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After Brain Injury, New Astrocytes Play Unexpected Role in Healing

The production of a certain kind of brain cell that had been considered an impediment to healing may actually be needed to staunch bleeding and promote repair after a stroke or head trauma, researchers at Duke Medicine report.

These cells, known as astrocytes, can be produced from stem cells in the brain after injury. They migrate to the site of damage where they are much more effective in promoting recovery than previously thought. This insight from studies in mice, reported online April 24, 2013, in the journal Nature, may help researchers develop treatments that foster brain repair.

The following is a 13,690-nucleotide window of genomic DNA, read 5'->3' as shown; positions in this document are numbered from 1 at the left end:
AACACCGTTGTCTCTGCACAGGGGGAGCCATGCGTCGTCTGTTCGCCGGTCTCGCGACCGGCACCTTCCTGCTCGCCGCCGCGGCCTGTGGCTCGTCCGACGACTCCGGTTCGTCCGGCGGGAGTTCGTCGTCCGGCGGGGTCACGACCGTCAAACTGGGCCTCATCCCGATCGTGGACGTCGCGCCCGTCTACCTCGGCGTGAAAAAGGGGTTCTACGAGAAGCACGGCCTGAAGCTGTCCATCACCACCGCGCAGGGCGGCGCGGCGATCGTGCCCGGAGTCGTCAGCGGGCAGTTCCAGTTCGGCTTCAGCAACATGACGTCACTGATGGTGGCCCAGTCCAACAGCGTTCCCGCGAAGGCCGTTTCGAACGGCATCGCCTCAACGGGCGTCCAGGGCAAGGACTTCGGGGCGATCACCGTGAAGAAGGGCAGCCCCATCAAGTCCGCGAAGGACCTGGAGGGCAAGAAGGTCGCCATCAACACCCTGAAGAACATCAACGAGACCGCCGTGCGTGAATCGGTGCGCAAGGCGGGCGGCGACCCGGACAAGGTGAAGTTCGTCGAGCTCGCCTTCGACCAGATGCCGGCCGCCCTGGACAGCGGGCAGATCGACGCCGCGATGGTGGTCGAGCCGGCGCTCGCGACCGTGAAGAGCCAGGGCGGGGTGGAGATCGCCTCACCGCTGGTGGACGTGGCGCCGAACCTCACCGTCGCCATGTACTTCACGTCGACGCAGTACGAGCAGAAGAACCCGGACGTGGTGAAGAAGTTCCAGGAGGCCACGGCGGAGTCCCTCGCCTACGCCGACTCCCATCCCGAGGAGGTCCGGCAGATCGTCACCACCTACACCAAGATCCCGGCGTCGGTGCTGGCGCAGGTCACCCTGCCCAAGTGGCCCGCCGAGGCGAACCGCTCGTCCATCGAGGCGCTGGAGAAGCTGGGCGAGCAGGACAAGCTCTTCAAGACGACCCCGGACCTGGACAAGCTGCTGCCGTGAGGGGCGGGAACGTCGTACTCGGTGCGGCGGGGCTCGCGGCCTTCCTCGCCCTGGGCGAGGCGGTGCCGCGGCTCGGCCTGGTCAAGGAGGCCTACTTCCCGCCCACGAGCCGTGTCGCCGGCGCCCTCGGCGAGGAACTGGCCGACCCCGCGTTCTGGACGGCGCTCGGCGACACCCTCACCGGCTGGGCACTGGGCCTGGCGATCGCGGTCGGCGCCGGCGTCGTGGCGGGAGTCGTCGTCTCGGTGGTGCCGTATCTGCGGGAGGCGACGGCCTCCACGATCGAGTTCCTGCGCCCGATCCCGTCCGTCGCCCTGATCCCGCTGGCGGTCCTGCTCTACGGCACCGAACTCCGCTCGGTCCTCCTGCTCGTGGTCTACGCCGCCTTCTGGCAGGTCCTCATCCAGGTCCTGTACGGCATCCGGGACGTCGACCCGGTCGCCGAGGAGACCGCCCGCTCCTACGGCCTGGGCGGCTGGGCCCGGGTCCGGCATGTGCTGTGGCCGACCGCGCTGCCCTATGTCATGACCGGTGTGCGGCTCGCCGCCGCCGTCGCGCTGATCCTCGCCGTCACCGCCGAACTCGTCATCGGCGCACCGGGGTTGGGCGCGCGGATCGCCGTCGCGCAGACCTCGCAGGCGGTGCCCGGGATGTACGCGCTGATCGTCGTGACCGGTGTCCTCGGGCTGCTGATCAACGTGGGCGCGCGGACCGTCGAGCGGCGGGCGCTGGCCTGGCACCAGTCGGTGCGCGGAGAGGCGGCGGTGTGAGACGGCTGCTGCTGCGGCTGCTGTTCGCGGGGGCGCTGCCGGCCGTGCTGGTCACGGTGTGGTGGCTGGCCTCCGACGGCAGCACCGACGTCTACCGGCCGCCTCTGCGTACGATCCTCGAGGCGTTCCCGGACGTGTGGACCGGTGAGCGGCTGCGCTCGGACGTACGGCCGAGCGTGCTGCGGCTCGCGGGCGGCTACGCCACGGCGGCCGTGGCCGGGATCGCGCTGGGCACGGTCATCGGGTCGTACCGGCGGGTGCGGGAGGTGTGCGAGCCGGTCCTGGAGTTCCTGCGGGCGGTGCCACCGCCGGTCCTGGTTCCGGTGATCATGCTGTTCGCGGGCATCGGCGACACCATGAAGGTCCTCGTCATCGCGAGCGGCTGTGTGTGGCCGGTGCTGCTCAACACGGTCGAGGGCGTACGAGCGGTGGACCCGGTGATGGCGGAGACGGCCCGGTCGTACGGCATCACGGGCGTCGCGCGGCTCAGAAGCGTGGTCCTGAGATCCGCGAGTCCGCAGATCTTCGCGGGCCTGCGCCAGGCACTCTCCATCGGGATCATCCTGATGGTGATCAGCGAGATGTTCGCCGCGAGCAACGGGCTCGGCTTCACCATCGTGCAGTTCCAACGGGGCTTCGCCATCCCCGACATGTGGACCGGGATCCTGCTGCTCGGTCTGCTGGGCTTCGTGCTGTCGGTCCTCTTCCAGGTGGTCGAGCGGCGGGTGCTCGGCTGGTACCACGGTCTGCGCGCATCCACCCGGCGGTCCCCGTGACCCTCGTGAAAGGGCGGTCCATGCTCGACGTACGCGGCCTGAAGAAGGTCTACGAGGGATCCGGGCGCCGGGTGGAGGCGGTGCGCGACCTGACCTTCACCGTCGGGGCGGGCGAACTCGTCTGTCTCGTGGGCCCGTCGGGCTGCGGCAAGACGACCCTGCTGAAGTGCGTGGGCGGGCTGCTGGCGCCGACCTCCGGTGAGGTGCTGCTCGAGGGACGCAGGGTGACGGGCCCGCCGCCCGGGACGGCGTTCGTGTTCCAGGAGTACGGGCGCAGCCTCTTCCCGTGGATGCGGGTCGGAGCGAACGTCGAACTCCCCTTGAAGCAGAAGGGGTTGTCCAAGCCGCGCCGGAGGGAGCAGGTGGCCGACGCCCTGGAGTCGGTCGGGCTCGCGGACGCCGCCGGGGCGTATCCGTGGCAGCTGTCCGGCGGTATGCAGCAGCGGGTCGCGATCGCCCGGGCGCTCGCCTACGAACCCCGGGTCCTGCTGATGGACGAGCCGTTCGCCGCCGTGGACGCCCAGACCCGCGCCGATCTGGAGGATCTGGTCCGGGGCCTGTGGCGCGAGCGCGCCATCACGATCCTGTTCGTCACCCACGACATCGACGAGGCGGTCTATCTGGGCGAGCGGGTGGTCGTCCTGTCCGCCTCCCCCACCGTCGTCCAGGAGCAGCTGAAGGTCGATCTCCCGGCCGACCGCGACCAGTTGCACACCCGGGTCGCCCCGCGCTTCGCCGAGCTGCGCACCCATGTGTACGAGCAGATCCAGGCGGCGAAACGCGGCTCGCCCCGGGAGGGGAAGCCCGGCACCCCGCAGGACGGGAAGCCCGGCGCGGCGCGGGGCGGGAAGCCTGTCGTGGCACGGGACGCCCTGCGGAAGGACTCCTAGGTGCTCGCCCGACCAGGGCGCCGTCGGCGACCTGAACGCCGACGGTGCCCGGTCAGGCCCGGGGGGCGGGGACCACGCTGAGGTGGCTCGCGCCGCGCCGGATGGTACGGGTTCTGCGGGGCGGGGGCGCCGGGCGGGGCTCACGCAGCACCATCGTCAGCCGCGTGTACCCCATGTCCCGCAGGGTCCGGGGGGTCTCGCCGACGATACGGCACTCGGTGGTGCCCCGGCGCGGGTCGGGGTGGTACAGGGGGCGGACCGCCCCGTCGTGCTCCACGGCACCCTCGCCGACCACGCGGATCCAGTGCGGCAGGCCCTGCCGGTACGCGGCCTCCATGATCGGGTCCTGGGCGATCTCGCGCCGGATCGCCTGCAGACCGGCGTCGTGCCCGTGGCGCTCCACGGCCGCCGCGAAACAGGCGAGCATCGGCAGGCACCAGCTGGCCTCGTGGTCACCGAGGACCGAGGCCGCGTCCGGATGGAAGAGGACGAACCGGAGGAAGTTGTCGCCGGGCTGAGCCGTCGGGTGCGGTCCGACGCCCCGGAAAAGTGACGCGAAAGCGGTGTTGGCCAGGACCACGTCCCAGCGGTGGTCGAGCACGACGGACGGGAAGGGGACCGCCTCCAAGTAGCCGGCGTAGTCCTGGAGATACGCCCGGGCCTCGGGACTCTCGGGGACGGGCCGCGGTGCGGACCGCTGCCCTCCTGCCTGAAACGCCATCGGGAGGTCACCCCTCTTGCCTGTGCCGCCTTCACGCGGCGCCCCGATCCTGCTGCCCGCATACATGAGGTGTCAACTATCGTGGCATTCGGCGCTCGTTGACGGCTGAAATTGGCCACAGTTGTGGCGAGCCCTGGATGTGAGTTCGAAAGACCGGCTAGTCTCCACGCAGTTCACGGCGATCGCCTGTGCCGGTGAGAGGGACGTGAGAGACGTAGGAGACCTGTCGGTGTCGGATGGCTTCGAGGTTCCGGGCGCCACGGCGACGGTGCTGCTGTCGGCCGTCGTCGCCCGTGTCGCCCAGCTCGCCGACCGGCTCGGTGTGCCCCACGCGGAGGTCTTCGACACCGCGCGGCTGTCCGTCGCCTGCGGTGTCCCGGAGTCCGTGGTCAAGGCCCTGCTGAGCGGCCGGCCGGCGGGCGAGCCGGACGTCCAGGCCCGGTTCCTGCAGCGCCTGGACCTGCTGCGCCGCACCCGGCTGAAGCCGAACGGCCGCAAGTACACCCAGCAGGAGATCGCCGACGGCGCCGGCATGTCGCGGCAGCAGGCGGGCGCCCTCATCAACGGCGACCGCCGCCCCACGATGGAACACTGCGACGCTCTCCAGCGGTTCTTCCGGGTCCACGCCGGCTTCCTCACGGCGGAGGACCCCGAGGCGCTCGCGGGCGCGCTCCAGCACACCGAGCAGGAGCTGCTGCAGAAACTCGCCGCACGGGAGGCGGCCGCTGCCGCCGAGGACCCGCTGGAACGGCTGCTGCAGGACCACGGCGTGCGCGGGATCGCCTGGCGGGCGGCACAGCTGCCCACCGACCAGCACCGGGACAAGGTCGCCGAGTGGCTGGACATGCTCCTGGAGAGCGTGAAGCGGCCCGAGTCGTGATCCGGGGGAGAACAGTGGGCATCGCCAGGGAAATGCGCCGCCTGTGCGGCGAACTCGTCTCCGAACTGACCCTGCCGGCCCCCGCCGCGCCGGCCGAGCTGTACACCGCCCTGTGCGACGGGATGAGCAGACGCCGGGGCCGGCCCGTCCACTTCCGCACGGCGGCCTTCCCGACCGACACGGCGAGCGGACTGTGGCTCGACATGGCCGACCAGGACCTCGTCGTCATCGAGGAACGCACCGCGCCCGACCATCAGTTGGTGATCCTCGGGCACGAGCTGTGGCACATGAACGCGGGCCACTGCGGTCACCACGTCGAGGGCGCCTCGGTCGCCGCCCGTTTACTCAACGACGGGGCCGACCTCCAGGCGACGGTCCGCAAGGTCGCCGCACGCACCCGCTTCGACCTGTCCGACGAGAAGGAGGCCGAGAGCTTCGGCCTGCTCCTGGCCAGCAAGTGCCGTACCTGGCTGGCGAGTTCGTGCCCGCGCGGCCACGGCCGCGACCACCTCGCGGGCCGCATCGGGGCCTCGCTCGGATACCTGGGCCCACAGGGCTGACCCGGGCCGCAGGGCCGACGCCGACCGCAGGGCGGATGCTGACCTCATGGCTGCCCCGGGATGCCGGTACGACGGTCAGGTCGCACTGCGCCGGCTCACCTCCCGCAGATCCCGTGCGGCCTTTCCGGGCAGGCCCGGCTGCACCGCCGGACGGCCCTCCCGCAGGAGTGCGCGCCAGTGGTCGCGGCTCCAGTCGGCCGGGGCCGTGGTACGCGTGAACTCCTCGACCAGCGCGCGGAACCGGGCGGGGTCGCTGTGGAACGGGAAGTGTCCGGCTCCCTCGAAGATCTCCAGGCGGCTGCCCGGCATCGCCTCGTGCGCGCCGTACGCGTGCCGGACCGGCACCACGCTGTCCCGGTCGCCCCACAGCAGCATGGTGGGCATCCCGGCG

“The injury recovery process is complex,” said senior author Chay T. Kuo, M.D., PhD, George W. Brumley Assistant Professor of Cell Biology, Pediatrics and Neurobiology at Duke University. “There is a lot of interest in how new neurons can stimulate functional recovery, but if you make neurons without stopping the bleeding, the neurons don’t even get a chance. The brain somehow knows this, so we believe that’s why it produces these unique astrocytes in response to injury.” 

Funding:  The National Biomedical Technology Resource Center (P41 RR005959); the George and Jean Brumley Endowment; the Sontag Foundation; the David & Lucile Packard Foundation; the March of Dimes; and the National Institutes of Health (DP2 OD004453-01).

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